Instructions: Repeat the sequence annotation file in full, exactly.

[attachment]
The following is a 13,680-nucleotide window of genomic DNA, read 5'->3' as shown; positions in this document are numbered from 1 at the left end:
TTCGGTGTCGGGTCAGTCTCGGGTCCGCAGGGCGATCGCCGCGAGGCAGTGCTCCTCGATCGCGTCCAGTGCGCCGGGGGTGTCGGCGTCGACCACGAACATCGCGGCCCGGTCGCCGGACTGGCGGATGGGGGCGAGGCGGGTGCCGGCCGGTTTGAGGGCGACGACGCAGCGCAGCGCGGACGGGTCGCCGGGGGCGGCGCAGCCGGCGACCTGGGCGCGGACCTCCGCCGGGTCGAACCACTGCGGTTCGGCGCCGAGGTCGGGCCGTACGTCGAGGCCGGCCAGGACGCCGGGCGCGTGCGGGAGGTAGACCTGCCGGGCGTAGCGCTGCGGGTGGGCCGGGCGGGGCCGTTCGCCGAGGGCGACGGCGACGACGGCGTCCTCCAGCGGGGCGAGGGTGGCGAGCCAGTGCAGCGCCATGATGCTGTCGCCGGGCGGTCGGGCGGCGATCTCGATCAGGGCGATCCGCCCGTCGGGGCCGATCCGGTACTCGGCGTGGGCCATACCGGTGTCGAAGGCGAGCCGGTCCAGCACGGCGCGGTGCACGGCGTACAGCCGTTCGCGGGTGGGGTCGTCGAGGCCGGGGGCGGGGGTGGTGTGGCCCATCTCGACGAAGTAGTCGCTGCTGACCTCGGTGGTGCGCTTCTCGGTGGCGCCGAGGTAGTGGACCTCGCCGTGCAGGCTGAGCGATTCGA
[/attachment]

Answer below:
The following is a 13,680-nucleotide window of genomic DNA, read 5'->3' as shown; positions in this document are numbered from 1 at the left end:
TTCGGTGTCGGGTCAGTCTCGGGTCCGCAGGGCGATCGCCGCGAGGCAGTGCTCCTCGATCGCGTCCAGTGCGCCGGGGGTGTCGGCGTCGACCACGAACATCGCGGCCCGGTCGCCGGACTGGCGGATGGGGGCGAGGCGGGTGCCGGCCGGTTTGAGGGCGACGACGCAGCGCAGCGCGGACGGGTCGCCGGGGGCGGCGCAGCCGGCGACCTGGGCGCGGACCTCCGCCGGGTCGAACCACTGCGGTTCGGCGCCGAGGTCGGGCCGTACGTCGAGGCCGGCCAGGACGCCGGGCGCGTGCGGGAGGTAGACCTGCCGGGCGTAGCGCTGCGGGTGGGCCGGGCGGGGCCGTTCGCCGAGGGCGACGGCGACGACGGCGTCCTCCAGCGGGGCGAGGGTGGCGAGCCAGTGCAGCGCCATGATGCTGTCGCCGGGCGGTCGGGCGGCGATCTCGATCAGGGCGATCCGCCCGTCGGGGCCGATCCGGTACTCGGCGTGGGCCATACCGGTGTCGAAGGCGAGCCGGTCCAGCACGGCGCGGTGCACGGCGTACAGCCGTTCGCGGGTGGGGTCGTCGAGGCCGGGGGCGGGGGTGGTGTGGCCCATCTCGACGAAGTAGTCGCTGCTGACCTCGGTGGTGCGCTTCTCGGTGGCGCCGAGGTAGTGGACCTCGCCGTGCAGGCTGAGCGATTCGA